Pyotr Ilyich TCHAIKOVSKY (1840-1893)
Symphony No. 4 in F minor, Op.36 (1877-78) [41:43]
Modest Mussorgsky (1839-1881)
Pictures at an Exhibition (1874; orch. Maurice Ravel, 1922) [32:26]
London Symphony Orchestra/Gianandrea Noseda
rec. Live, 29 October-1 November 2017 (Symphony); 3 June 2018 (Pictures), Barbican Centre, London, UK
LSO SACD LSO0810 [74:18]
This Tchaikovsky Fourth Symphony features moderate to slightly brisk tempos throughout and is generally quite spirited. But it begins inauspiciously: the first statement of the fate theme is restrained, lacking thrust somewhat, but as the French horns play the closing descending notes, joined by trombones, leading to further iterations with other brass and winds, the music suddenly takes wing, adopting a more assertive, trenchant manner. The main theme is then phrased by conductor Noseda to yield a sense of foreboding, of tension, and most importantly, a feeling that emotions are fragile, unpredictable. He achieves this tone of uncertainty with sparing but subtle use of rubato and by deftly manipulating dynamics and accenting. The alternate theme is appropriately brighter and playful, and very well played.
The development section begins in a somewhat subdued manner too, the mood eerily restrained. But as the music reaches the heart of this dramatic passage—strings yearning and swelling and seething in apparent frustration—it gains in urgency and drama, the fate theme then coming on with power and finally the main theme striking out with anger and desperation. The remainder of the movement goes very well, thus capping off a well shaped and excellently played account of the opening panel.
The performance of the second movement is suave and lyrically warm, though some of the woodwind playing accompanying the main theme on its return in the latter half sounds overly prominent and a bit mechanical. Still, overall the playing is fine and Noseda’s phrasing of this movement is quite convincing. The pizzicato-dominated Scherzo is splendidly played and shaped: the strings proceed with breathless pacing, demonstrating utterly their versatility with many gradations in dynamics, imparting a sense the music is by turns scurrying, bouncing, fading, dancing, but always having fun. In the Trio the sense of joy and playfulness continues with especially excellent playing from the woodwinds.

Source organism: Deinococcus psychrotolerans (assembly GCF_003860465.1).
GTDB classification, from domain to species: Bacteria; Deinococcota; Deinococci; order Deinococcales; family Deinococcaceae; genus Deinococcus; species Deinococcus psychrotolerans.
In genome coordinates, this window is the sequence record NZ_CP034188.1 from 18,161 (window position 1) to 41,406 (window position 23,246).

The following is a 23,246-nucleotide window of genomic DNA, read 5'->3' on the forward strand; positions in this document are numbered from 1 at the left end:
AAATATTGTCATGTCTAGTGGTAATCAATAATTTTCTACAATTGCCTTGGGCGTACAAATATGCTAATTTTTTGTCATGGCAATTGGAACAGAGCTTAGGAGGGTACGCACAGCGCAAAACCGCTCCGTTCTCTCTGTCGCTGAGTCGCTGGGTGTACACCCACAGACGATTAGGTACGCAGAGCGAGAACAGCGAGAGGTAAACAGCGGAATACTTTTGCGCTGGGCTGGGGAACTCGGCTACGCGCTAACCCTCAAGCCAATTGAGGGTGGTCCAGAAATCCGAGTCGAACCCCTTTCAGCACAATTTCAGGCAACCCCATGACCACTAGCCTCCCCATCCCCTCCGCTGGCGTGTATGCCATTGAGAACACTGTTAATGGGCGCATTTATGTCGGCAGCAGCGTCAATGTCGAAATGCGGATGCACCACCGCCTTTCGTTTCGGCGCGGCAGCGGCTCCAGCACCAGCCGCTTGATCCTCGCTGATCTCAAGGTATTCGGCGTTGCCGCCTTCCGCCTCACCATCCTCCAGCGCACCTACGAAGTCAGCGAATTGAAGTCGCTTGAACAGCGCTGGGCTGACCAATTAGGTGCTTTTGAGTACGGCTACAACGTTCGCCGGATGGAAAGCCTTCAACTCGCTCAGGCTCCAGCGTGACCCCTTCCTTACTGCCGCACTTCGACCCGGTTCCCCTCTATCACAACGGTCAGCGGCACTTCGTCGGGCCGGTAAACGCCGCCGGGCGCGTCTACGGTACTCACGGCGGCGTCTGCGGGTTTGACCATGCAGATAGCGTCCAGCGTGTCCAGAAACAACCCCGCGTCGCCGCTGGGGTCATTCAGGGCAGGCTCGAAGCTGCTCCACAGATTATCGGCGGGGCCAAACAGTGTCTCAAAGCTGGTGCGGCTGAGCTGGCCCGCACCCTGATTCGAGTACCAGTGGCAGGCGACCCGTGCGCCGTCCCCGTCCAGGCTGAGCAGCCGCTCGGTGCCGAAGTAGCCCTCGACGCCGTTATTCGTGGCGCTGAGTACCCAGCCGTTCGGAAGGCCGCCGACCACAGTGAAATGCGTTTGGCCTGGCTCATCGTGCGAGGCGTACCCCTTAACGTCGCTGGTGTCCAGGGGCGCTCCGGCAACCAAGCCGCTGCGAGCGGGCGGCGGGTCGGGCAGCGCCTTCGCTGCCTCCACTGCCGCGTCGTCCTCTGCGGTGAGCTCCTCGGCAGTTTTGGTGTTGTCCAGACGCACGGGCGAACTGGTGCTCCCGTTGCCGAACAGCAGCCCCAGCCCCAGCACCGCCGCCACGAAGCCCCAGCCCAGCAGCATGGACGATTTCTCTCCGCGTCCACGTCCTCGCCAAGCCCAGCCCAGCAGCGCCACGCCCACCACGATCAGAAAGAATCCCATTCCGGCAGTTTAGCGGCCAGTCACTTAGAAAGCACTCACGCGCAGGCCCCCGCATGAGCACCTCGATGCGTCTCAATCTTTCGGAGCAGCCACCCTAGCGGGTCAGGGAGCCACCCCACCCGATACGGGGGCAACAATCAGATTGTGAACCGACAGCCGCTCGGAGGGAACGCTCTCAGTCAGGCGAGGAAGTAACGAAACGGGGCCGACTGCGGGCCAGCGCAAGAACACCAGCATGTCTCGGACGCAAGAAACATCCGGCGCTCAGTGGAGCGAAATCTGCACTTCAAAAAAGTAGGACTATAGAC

The finale takes off in a celebratory manner, the brass not billowing bombast, as happens in some performances, but evoking festivity and cheer. The return of the fate theme later on is dramatic and powerful, and the ending brims with energy and joy. There is much impressive competition on record in this symphony from Karajan/DG, Ormandy/RCA, Maazel/CBS and many others. This rendition by Noseda and the LSO is quite good overall, if not among the very best. If this were your only version of this great symphony, it would serve you well unless you, like me, reflexively seek out worthy alternatives in favourite works.
A performance with a somewhat more successful result is that of the coupling here, Pictures at an Exhibition. From the very opening this account seizes your attention: the principal trumpet phrases the stately Promenade theme with a perfectly fitting legato and the music exudes a burnished glow as it confidently moves ahead. The ensuing Gnomus is appropriately menacing and dark, while The Old Castle is hauntingly atmospheric in its slightly expansive tempo. Here one must give high praise to the LSO woodwinds. Tuileries, taken quite briskly, is delightfully playful as it should be and Bydlo takes on a more profound than usual manner in its threatening, inexorable tread. Ballet of the Unhatched Chicks is another delight in its frolicsome scampering, while witty contrasts are deftly realized in Samuel Goldenberg and Schmuyle. The Marketplace at Limoges is rambunctious and colourful, and Catacombs austere and weighty. The remaining Pictures are also very effectively rendered, The Great Gate of Kiev the most imposing of them in its regal gait and bombast-free grandeur.
As with the Tchaikovsky Fourth, there are countless recordings of the Mussorgsky/Ravel Pictures, including fine efforts by Ormandy/RCA, Abbado/DG (also with the LSO) and a sort of dark horse in the race, Zdenek Macal/Delos with the New Jersey Symphony Orchestra. But this version from Noseda and the LSO can stand proudly with them. The sound reproduction on this SACD is vivid and well balanced and the audience is quiet in both performances. In summation then, the verdict is - a very good Tchaikovsky Fourth and an outstanding Pictures.